With tears in her eyes, she lays her hand against his face and kisses him. We’ve all seen this coming since day one. I’m just surprised it took this long. After they pull away, they hold each other as they cry.
Kang-jae lies in bed, anxiously staring at his phone. When it buzzes, he gingerly reaches over and sees Bu-jung’s name on the screen. Kang-jae runs out of Ddak-yi’s house after he reads her reply: “I’ll come to you.”
At the noraebang, Woo-nam recognizes Kyung-eun from the hospital as she and Jung-soo leave. Soon-kyu also seems to recognize one of them, it’s not clear which, and watches with interest as they head into a motel across the street.
In the motel, Kyung-eun pauses at the door to their room. “Is this our first time?” Jung-soo muses that it is. Kyung-eun finds that strange given how long they dated. Jung-soo follows her into the room.
Meanwhile, Bu-jung takes a taxi to meet Kang-jae. He sees her standing across the street and seems to barely know what to do with himself. He points toward an intersection, and they keep their eyes on each other as they walk on opposite sides of the street toward the crosswalk.
The light changes, and Bu-jung crosses to where Kang-jae stands waiting. He can’t stand it anymore and rushes to meet her, pulling her into his arms in the middle of the crosswalk. Elsewhere, Ah-ran sends Bu-jung the photos she has of her and Kang-jae, but she doesn’t look happy with herself after pressing send.
Kang-jae takes Bu-jung’s hand and leads her to an alley. “We meet again in Seoul,” Kang-jae says. He leans forward to kiss her but pauses. When she doesn’t pull back or turn away, he kisses her.
From the start, I wasn’t sure what direction the drama was going with Bu-jung and Kang-jae’s relationship. As I’ve said before, I don’t think the specific form their relationship takes is the point per se. I’ve always been of the mind that so long as it’s well-developed, a romantic or platonic connection could work for this story. I started to get the sense that we might be headed into romantic territory last week, but I still wasn’t sure. Although I would’ve preferred their relationship to take the less common, non-romantic route – romantic love isn’t the only form of deep connection – their feelings do make sense and feel natural. I’ll hold off making a solid judgment until the ending since how I feel about this turn of events will depend on where we end up.
It’s no accident that their relationship development parallels Jung-soo and Kyung-eun’s. The way each couple has taken similar steps and ended up crossing lines at the same time is obviously an intentional story-telling decision. Bu-jung and Jung-soo have both been unhappy in their marriage for a while and have looked outside of their relationship to find comfort and understanding. At this point, I think they need to cut their losses because I don’t see a path for them as a couple. I still don’t know if they ever truly loved each other or if they got married for other reasons, but it’s clear they no longer connect. I have a feeling they’ve stayed together more for their parents or even convenience than anything else, but their affairs show that’s not enough for either of them.
And now Bu-jung and Kang-jae are at risk of being exposed. I’m still not sure of Jong-hoon’s game here. He already said he was done with the whole Bu-jung job, so why suddenly decide to give Ah-ran those photos? Did he do it before coming to the apartment, after he saw Bu-jung’s suicide note, or after he discovered Bu-jung was at the hospital with Ji-na? Jong-hoon spoke like a protective older brother trying to caution Kang-jae against falling for the wrong woman, and maybe there is an element of true concern there, but I doubt that’s all there is to it. He’s too mercenary not to have a plan.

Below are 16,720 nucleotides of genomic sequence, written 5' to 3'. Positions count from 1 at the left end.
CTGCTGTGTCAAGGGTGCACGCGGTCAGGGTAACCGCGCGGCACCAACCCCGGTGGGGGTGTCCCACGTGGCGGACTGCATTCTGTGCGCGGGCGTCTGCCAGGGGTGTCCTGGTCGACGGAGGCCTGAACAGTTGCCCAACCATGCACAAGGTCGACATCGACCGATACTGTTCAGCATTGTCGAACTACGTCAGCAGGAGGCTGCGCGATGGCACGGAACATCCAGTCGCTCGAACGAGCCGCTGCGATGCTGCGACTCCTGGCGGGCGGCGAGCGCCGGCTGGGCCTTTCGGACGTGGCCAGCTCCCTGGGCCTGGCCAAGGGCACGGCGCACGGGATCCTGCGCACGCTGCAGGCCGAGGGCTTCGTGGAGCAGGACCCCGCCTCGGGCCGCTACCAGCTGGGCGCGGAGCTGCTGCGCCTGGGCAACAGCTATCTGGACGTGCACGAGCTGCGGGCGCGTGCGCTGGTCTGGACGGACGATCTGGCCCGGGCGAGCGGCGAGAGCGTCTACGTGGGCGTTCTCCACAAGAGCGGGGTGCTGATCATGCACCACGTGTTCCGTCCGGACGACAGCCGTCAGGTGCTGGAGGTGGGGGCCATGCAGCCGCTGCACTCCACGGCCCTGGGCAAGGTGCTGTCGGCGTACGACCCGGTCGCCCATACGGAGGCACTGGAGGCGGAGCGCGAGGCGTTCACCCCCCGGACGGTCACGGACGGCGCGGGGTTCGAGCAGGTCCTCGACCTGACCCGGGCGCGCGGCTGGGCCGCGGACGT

Ah-ran honestly didn’t look like she wanted to use the photos of Kang-jae and Bu-jung. I can’t quite tell what her feelings are about Bu-jung. She seemed exasperated in the car and certainly doesn’t share Bu-jung’s level of hate. I have no doubt she’d take Bu-jung down if she felt it’s the only way to deal with her, but I think she’d be willing to call a truce. Ah-ran already has her plate full cleaning up after Jin-seob. While I feel sorry for her as a victim of his abuse, it was sickening to watch her help cover up his violence. Ah-ran says she does it because she needs him, I’m guessing in a career sense. Although neither seems interested in leaving yet, I hope Ah-ran and Ji-na both get out from under his influence eventually because nothing is worth enduring him.
I hadn’t put together that Hee-sun was the friend who introduced Bu-jung to the cleaning company. If Bu-jung has been working for Ji-na for six months, that means Jin-seob’s abuse has been going on for longer than that. Hee-sun was even fired for intervening, so this coverup goes far. I was surprised Bu-jung was honest about how she and Hee-sun met, but it could be a good sign that Bu-jung is willing to talk about it. Maybe she feels less shame now and is further from those feelings that made her suicidal.
On an unrelated note, Min-jung’s hypocrisy has been really bugging me. What right does she have to get all bent out of shape over Ddak-yi working at Akira on occasion? What he’s done is no different than what she does on a regular basis for her clients. I could understand if she were worried for him since he’s sensitive and doesn’t seem suited to that business, but she just comes across as jealous and possessive. We’ve only got one week left for everyone to sort out their issues – it looks like we could be in for quite a bit of drama.